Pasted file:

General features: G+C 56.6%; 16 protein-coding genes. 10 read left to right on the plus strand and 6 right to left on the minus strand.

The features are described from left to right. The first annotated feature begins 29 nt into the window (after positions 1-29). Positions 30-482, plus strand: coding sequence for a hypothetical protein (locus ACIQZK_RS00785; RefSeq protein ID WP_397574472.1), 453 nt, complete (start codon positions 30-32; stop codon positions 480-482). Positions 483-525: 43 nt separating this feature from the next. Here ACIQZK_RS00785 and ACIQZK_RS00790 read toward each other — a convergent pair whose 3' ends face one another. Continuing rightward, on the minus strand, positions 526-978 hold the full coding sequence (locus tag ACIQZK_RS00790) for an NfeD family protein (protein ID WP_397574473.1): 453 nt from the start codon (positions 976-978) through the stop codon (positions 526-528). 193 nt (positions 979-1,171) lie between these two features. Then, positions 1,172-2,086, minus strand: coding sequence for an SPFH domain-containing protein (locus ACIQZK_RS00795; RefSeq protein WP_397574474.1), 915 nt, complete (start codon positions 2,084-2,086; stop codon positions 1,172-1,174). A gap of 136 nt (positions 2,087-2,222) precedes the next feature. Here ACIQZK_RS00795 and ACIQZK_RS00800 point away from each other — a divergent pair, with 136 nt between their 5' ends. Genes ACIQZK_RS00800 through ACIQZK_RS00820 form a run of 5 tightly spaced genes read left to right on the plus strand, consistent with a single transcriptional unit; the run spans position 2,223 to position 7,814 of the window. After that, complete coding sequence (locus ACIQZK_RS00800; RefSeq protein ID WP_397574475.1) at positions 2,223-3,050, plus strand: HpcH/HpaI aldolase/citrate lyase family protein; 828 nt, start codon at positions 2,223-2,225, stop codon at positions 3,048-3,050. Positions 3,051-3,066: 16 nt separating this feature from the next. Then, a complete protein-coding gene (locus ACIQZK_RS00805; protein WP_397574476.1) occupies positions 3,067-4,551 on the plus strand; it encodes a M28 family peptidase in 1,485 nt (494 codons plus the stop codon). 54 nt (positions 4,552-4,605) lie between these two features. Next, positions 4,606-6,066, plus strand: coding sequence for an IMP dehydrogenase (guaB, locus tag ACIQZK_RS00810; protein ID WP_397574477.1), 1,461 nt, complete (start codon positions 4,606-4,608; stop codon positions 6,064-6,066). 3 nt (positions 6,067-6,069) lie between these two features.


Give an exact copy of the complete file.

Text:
General features: G+C 56.6%; 16 protein-coding genes. 10 read left to right on the plus strand and 6 right to left on the minus strand.

The features are described from left to right. The first annotated feature begins 29 nt into the window (after positions 1-29). Positions 30-482, plus strand: coding sequence for a hypothetical protein (locus ACIQZK_RS00785; RefSeq protein ID WP_397574472.1), 453 nt, complete (start codon positions 30-32; stop codon positions 480-482). Positions 483-525: 43 nt separating this feature from the next. Here ACIQZK_RS00785 and ACIQZK_RS00790 read toward each other — a convergent pair whose 3' ends face one another. Continuing rightward, on the minus strand, positions 526-978 hold the full coding sequence (locus tag ACIQZK_RS00790) for an NfeD family protein (protein ID WP_397574473.1): 453 nt from the start codon (positions 976-978) through the stop codon (positions 526-528). 193 nt (positions 979-1,171) lie between these two features. Then, positions 1,172-2,086, minus strand: coding sequence for an SPFH domain-containing protein (locus ACIQZK_RS00795; RefSeq protein WP_397574474.1), 915 nt, complete (start codon positions 2,084-2,086; stop codon positions 1,172-1,174). A gap of 136 nt (positions 2,087-2,222) precedes the next feature. Here ACIQZK_RS00795 and ACIQZK_RS00800 point away from each other — a divergent pair, with 136 nt between their 5' ends. Genes ACIQZK_RS00800 through ACIQZK_RS00820 form a run of 5 tightly spaced genes read left to right on the plus strand, consistent with a single transcriptional unit; the run spans position 2,223 to position 7,814 of the window. After that, complete coding sequence (locus ACIQZK_RS00800; RefSeq protein ID WP_397574475.1) at positions 2,223-3,050, plus strand: HpcH/HpaI aldolase/citrate lyase family protein; 828 nt, start codon at positions 2,223-2,225, stop codon at positions 3,048-3,050. Positions 3,051-3,066: 16 nt separating this feature from the next. Then, a complete protein-coding gene (locus ACIQZK_RS00805; protein WP_397574476.1) occupies positions 3,067-4,551 on the plus strand; it encodes a M28 family peptidase in 1,485 nt (494 codons plus the stop codon). 54 nt (positions 4,552-4,605) lie between these two features. Next, positions 4,606-6,066, plus strand: coding sequence for an IMP dehydrogenase (guaB, locus tag ACIQZK_RS00810; protein ID WP_397574477.1), 1,461 nt, complete (start codon positions 4,606-4,608; stop codon positions 6,064-6,066). 3 nt (positions 6,067-6,069) lie between these two features.